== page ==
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ASUA Notebook 10/19/2022: UA hydrology department students discuss trauma after shooting and safety on campus

Want+an+inside+look+at+the+University+of+Arizonas+student+government%3F+Read+the+Daily+Wildcats+Associated+Students+of+the+University+of+Arizona+notebooks%2C+which+recap+the+ASUA+Senates+weekly+meetings.
Jasmine Ma
Want an inside look at the University of Arizona’s student government? Read the Daily Wildcat’s Associated Students of the University of Arizona notebooks, which recap the ASUA Senate’s weekly meetings.

Two weeks after the fatal shooting of a University of Arizona professor, the school’s student government invited two students from the department to speak at their Oct. 19 meeting.

Sam Dahl and Stella Heflin told the Associated Students of the University of Arizona about the events leading up to the shooting of Arizona professor and head of the Hydrology and Atmospheric Sciences Department Thomas Meixner. They wanted to talk about how these events are now affecting students and safety on campus. 

The suspect, Murad Dervish, 46, was a graduate student and teaching assistant at the University of Arizona starting the fall semester of 2021 Dahl said. After a bad grade, Dervish became very angry at a number of faculty members.

As the semester progressed Dervish became increasingly angry and was asked to step down from his role as a TA. He came back to the university for his spring semester only as a student. 

As Dervish started to get more grades he did not agree with, he started to send threats to faculty members and some students. 

According to Dahl, Dervish increased his verbal and written assaults to death threats, before being expelled during the spring 2022 semester. After his expulsion threats continued, classes were moved out of the main department building last semester, according to Heflin. 

A colleague of Meixner’s Christopher L. Castro reached out to the Pima County Constables Office for help, trying to get an exclusionary served. No arrests were made because the suspect was not able to be found by authorities. 

The suspect had been “sending death threats to the department head and other faculty members for roughly a year,” Dahl said.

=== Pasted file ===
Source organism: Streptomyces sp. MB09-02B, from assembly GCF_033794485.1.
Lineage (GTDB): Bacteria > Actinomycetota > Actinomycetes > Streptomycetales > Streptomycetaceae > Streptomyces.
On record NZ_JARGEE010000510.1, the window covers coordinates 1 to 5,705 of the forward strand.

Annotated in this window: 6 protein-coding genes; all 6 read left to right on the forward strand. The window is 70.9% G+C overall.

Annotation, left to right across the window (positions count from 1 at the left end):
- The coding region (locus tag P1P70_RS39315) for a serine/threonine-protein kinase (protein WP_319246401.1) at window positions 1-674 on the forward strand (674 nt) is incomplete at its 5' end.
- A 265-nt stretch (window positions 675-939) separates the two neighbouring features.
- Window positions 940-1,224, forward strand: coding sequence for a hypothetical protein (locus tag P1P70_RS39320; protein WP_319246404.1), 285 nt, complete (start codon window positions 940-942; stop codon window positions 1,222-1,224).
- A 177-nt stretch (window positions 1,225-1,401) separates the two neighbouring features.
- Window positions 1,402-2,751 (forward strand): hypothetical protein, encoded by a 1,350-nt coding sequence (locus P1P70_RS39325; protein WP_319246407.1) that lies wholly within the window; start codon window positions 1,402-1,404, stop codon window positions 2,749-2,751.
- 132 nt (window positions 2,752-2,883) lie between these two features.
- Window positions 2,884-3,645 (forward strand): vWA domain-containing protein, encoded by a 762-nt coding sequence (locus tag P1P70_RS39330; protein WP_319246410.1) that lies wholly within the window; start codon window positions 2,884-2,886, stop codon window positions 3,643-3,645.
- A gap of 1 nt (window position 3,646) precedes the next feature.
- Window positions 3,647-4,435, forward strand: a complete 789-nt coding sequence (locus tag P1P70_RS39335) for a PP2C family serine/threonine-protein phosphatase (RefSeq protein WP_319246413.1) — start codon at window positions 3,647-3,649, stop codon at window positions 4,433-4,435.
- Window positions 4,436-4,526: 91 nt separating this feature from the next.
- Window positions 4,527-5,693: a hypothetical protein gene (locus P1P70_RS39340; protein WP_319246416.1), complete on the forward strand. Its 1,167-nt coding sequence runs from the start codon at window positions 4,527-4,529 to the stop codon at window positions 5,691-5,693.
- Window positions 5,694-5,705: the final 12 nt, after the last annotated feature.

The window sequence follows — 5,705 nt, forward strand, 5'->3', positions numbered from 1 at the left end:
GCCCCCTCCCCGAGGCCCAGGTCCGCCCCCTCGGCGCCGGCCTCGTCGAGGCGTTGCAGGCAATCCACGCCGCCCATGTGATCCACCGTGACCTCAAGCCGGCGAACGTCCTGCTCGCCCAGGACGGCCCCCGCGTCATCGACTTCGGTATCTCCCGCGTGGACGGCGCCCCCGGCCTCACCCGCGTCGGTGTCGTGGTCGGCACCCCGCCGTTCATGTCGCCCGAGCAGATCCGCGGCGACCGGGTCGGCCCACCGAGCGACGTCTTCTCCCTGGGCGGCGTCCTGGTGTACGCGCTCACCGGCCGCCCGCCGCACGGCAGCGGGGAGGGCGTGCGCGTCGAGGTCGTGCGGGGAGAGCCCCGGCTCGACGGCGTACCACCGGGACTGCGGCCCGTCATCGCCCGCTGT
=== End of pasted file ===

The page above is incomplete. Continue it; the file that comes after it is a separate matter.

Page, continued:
Dahl and Heflin said students now refuse to go back to the department building where the shooting happened. The classes are being held in different buildings with empty rooms for the time being.

“Many students are so traumatized by the building alone we want to get funding to tear it down or gut it so we can have something new,” Heflin said. 

Dahl added, “80% of students polled do not want to return to our building. Ever.”

Dahl and Heflin then questioned why the threats were not taken seriously in the first place and why the suspect was allowed on campus despite his history with the hydrology department. 

Heflin also asked if ASUA could help with the cost of therapists for students who are now dealing with PTSD and trauma from the shooting. 

ASUA Senate President Amy Gaudet and Executive Vice President Nico Neiri-Lang said they understand the importance of mental health resources.

“My priority is listening to [the students], they are the ones closest to the situation,” Gaudet said. “This is the first time I’m hearing about the mental health problems that have arisen, but it makes sense that students are struggling with PTSD after. It’s a traumatic thing to have to go through.”

No ASUA members directly addressed Heflin’s request for help with the cost of therapy for students.

With Halloween and Homecoming around the corner, ASUA senators said they plan to look into ways to help students feel safer on campus and talk with the UA Police Department about how to prevent something like this from happening again.


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